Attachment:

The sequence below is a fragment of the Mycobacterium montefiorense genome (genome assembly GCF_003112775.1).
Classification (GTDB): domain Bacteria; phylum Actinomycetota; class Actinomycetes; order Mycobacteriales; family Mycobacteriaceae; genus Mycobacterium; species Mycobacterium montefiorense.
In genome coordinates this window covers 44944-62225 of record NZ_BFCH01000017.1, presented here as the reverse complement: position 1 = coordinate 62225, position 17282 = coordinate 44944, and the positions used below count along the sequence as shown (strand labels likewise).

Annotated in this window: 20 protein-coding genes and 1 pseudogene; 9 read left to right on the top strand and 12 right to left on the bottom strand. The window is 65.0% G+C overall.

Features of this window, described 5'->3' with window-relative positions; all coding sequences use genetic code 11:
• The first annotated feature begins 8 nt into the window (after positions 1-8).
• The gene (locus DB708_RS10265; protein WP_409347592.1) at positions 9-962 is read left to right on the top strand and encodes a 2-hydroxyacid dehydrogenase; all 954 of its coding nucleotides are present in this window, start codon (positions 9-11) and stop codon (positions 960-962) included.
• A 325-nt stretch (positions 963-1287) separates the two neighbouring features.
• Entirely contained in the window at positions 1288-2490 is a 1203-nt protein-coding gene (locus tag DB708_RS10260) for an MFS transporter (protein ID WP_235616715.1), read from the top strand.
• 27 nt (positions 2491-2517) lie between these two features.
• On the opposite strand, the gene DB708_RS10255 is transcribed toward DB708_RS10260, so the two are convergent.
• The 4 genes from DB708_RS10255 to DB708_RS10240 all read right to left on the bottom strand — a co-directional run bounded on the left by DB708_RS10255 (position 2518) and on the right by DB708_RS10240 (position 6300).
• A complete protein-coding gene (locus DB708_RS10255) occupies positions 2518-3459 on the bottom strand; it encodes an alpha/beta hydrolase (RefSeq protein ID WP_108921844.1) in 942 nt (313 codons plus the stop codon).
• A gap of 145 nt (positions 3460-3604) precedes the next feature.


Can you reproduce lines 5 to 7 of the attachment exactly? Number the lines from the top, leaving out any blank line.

Features of this window, described 5'->3' with window-relative positions; all coding sequences use genetic code 11:
• The first annotated feature begins 8 nt into the window (after positions 1-8).
• The gene (locus DB708_RS10265; protein WP_409347592.1) at positions 9-962 is read left to right on the top strand and encodes a 2-hydroxyacid dehydrogenase; all 954 of its coding nucleotides are present in this window, start codon (positions 9-11) and stop codon (positions 960-962) included.